- On September 8, the Office of the Comptroller of the Currency (OCC) proposed rescinding certain updated fair lending rules as the agency begins work on drafting a new regulation. Under the proposal, the OCC would go back to the previous 1995 regulations for the Community Reinvestment Act (CRA), a 1977 fair lending law. For more information, click here.
- On September 8, the Federal Trade Commission (FTC) approved final revisions that would bring several rules that implement parts of the Fair Credit Reporting Act in line with the Dodd-Frank Wall Street Reform and Consumer Protection Act. For more information, click here.
- On September 8, the CFPB released new model validation notice (MVN) formats required under Regulation F online. The newly available alternate MVN formats should make it easier to incorporate the MVN into existing systems and to make formatting and other permissible changes by the November 30 effective date for Reg. F. For more information, click here.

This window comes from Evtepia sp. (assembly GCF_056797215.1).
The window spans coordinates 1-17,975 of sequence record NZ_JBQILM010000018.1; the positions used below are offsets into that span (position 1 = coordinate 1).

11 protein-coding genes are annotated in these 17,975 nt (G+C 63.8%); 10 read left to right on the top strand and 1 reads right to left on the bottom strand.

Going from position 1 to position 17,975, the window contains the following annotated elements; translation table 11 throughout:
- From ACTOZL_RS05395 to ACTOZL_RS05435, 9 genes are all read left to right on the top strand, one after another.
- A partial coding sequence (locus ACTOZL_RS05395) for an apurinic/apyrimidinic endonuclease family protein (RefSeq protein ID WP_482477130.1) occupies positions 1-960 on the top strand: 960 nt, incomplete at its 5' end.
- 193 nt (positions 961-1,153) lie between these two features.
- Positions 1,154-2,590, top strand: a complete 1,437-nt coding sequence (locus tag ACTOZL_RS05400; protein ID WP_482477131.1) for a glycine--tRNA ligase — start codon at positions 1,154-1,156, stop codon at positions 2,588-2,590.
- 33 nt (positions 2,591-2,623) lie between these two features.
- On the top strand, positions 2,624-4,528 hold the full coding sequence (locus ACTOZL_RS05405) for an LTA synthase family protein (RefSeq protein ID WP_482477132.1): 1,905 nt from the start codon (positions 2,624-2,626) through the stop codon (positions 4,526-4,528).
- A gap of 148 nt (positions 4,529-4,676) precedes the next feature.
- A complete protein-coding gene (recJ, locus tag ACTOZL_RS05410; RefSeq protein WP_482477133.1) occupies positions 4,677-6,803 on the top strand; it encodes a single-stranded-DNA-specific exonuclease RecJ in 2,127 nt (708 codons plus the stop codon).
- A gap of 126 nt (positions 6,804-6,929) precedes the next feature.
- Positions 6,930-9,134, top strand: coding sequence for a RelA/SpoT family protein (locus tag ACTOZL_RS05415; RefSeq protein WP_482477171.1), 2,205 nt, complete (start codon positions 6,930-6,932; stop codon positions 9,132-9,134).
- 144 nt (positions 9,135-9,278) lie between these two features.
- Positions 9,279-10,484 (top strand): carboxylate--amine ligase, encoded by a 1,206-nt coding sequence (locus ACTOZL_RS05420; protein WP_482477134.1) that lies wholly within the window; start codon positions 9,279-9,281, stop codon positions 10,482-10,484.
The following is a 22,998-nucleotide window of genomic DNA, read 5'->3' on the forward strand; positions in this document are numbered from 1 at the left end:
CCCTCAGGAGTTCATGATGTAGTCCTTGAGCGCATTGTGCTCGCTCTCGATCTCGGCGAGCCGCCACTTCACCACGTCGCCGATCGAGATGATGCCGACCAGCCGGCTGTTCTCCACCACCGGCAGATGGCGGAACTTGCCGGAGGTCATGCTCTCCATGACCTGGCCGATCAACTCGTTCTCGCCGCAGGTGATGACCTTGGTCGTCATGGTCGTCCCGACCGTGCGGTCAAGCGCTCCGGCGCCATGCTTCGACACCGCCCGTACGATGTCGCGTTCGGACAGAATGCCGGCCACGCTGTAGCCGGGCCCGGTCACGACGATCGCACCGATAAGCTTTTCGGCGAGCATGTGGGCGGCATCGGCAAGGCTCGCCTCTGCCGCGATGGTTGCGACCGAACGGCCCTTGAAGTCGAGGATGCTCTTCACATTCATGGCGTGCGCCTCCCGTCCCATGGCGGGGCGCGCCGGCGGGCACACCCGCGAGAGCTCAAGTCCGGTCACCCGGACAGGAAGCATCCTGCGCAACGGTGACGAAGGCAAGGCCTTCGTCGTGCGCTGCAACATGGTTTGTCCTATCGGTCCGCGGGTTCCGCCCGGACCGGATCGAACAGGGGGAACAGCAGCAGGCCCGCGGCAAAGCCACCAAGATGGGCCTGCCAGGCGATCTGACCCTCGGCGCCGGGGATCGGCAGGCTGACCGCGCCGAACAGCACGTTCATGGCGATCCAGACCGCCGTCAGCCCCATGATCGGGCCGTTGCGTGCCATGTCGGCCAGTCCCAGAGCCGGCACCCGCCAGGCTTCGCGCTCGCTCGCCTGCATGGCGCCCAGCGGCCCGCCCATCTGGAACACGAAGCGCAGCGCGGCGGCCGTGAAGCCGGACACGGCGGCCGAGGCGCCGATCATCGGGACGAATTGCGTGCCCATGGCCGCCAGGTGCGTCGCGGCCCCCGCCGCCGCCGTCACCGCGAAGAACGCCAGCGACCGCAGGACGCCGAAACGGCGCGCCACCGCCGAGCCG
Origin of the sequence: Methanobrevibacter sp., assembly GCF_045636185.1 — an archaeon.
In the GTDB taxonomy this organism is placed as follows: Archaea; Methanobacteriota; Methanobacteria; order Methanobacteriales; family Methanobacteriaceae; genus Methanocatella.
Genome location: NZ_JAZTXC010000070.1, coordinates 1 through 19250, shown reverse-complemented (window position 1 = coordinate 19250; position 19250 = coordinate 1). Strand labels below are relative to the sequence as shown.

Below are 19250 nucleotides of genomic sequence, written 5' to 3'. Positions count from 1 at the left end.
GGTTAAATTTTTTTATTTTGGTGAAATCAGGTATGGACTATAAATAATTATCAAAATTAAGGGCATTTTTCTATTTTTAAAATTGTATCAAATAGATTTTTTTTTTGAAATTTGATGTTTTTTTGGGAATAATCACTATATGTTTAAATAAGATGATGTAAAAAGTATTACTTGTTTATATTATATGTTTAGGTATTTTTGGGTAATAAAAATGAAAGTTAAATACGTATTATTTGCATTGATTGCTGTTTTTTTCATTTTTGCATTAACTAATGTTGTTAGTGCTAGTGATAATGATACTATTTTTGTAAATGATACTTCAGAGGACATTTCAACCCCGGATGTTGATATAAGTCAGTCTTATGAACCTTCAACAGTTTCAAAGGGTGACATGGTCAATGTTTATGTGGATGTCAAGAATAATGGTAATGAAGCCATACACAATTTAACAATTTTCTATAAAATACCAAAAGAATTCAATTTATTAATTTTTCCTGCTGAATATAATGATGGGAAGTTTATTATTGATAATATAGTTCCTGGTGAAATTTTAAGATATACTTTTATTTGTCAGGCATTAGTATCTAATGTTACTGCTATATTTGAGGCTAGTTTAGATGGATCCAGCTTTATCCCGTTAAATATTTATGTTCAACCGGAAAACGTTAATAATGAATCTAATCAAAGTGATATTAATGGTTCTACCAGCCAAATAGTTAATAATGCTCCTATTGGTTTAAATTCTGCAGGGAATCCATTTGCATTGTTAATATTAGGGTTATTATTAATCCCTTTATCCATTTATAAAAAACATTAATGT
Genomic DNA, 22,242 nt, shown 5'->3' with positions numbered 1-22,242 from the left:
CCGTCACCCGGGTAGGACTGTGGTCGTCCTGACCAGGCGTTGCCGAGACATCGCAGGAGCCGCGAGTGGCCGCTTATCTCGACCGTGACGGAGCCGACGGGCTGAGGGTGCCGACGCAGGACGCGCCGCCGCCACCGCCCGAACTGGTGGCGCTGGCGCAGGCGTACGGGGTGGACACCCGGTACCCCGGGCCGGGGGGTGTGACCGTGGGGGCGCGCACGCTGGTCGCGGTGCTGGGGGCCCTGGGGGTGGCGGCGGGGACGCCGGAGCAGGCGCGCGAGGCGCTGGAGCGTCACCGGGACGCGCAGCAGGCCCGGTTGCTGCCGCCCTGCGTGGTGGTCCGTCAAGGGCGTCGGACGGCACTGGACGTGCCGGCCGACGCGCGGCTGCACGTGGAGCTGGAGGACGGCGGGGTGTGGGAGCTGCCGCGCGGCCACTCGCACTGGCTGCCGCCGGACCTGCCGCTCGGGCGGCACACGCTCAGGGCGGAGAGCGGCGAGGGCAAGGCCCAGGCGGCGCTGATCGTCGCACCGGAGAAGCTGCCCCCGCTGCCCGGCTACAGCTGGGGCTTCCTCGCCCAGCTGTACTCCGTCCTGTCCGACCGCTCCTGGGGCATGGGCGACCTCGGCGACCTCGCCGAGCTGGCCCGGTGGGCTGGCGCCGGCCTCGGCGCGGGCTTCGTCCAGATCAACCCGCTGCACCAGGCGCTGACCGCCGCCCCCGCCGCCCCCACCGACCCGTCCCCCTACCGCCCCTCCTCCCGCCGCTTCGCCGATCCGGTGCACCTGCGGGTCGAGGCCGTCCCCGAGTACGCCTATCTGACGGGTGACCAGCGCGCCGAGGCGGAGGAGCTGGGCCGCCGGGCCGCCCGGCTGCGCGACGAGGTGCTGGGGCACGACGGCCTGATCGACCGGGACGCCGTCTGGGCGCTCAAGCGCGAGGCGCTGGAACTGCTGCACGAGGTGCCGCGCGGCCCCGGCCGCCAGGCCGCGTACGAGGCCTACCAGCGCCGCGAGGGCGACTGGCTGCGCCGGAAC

- On September 7, the Federal Reserve Board, the Federal Deposit Insurance Corporation, and the Office of the Comptroller of the Currency announced that they will extend the comment period to October 18 on proposed guidance designed to help banking organizations manage risks associated with third-party relationships, including relationships with financial technology-focused entities. The proposed guidance seeks to assist banking organizations in identifying and addressing the risks associated with third-party relationships and responds to industry feedback requesting alignment among the agencies with respect to third-party risk management guidance. For more information, click here.